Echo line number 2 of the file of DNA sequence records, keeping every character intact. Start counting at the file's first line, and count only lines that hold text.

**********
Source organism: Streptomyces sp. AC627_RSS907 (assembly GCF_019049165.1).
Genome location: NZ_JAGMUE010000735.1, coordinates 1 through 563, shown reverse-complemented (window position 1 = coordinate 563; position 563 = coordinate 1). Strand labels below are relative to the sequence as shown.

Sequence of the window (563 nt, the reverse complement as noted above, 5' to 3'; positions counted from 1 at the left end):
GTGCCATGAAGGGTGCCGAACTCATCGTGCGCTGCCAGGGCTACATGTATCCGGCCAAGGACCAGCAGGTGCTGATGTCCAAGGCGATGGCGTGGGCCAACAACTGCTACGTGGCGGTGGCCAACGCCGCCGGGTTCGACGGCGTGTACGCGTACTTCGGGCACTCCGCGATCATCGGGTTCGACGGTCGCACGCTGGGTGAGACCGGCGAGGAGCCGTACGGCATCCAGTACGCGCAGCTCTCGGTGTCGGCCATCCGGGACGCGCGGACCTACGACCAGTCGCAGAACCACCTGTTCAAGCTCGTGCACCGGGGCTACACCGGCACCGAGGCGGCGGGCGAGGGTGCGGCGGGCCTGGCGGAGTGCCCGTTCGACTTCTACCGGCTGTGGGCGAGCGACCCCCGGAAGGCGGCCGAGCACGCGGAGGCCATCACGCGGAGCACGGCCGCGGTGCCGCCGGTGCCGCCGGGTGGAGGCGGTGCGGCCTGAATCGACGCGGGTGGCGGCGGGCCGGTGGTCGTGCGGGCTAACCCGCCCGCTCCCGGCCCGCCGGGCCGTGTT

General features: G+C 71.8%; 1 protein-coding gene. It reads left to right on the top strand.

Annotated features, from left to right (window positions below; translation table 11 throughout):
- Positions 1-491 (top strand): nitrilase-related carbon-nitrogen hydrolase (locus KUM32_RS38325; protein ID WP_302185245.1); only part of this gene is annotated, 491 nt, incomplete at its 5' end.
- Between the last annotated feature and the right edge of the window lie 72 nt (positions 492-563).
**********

Genome location: NZ_JAGMUE010000735.1, coordinates 1 through 563, shown reverse-complemented (window position 1 = coordinate 563; position 563 = coordinate 1). Strand labels below are relative to the sequence as shown.